In the D4 channel bank, all OCU-DPs (channel units) 12 share the transmit and receive data links 45 and 61, as diagrammatically illustrated in FIG. 4, so that each channel unit has physical access to every DS0 time slot in a digroup (two twenty-four channel unit digroups A and B being shown in FIG. 4). However, time slot allotment is time division multiplexed under control of control and clock signals supplied by the transmit unit 35 for the transmit direction and by the receive unit 34 for the receive direction.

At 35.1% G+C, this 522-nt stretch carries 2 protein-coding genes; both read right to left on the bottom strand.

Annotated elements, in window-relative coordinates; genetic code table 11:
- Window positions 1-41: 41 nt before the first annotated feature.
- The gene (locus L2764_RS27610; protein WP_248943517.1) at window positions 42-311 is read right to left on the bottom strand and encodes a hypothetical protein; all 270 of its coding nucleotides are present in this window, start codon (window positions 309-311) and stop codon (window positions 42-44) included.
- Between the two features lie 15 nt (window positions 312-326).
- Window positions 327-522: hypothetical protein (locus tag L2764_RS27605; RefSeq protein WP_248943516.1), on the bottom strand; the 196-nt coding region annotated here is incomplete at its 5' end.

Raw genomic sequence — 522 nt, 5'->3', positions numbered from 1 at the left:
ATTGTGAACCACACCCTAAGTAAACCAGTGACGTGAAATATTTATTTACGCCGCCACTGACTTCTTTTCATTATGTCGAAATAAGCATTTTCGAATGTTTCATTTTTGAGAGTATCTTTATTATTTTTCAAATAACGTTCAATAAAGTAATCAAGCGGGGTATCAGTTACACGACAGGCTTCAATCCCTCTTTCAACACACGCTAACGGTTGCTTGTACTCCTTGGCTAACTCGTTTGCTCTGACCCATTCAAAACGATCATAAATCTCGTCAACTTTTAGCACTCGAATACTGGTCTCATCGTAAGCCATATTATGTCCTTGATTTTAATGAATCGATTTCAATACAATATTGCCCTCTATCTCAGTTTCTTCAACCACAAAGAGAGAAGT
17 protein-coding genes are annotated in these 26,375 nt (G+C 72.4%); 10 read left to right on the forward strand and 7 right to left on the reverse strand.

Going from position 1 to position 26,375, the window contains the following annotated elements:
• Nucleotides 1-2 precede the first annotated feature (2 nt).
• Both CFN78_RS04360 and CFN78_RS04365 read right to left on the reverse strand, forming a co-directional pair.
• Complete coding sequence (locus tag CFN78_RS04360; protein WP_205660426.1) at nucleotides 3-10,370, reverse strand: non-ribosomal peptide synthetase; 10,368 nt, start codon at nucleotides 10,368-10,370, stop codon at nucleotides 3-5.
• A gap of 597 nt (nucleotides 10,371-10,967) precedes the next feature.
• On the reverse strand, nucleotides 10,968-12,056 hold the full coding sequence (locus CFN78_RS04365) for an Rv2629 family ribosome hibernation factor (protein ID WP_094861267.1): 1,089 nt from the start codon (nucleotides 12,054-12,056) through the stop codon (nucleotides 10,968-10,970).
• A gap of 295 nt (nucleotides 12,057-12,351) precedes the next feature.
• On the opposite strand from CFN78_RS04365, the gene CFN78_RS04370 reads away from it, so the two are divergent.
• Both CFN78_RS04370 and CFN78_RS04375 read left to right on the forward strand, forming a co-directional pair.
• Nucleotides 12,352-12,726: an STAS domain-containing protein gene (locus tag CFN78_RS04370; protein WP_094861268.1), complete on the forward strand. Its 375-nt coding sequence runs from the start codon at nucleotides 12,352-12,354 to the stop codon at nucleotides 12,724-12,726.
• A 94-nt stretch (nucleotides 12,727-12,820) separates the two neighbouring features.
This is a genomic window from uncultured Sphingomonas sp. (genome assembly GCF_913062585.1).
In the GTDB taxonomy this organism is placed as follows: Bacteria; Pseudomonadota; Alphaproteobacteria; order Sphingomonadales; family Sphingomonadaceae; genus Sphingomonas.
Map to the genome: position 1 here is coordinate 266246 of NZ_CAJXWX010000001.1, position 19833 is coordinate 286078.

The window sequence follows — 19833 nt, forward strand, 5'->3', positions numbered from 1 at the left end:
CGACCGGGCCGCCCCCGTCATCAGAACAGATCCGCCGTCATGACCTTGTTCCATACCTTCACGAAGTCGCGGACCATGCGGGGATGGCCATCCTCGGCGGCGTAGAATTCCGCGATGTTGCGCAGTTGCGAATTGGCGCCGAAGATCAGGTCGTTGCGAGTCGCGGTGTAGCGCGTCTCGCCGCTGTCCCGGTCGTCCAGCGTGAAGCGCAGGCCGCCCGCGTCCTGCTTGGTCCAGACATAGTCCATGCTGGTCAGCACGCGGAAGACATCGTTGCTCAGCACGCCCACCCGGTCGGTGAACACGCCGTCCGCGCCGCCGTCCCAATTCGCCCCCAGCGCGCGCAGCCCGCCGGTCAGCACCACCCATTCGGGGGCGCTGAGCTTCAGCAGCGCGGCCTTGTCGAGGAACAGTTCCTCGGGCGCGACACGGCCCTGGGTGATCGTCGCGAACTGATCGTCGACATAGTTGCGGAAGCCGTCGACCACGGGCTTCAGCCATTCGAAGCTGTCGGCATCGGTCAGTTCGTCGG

Referring now to FIG. 5, the configuration of transmit unit 35 is diagrammatically illustrated as comprising a multiplexer 70, a first input 71 of which is coupled to an analog-digital data encoder 73, and a second input 72 of which is coupled to a digital data storage element 74. Analog-digital data encoder 73 has its input coupled to receive analog data asserted on the analog TPAM lead 42, and is operative to digitize an analog signal level asserted by an analog channel unit on TPAM lead 42 into a digital data word for transmission over TPCM link 51 to LIU 11 under the control of transmission sequence signals TWD, TSQ, TSP generated by a control logic generator 75 on link 41. Control logic generator 75 is coupled to receive a system clock signal on clock input lead 78, and additionally generates both the data sampling clock TDCLK on lead 43 and the transmit clock TCLK on lead 53. The data sampling clock TDCLK on lead 43 is coupled to both encoder 73 and storage element 74. The transmission multiplexer control link TNEN 44 is coupled to the select input of multiplexer 70.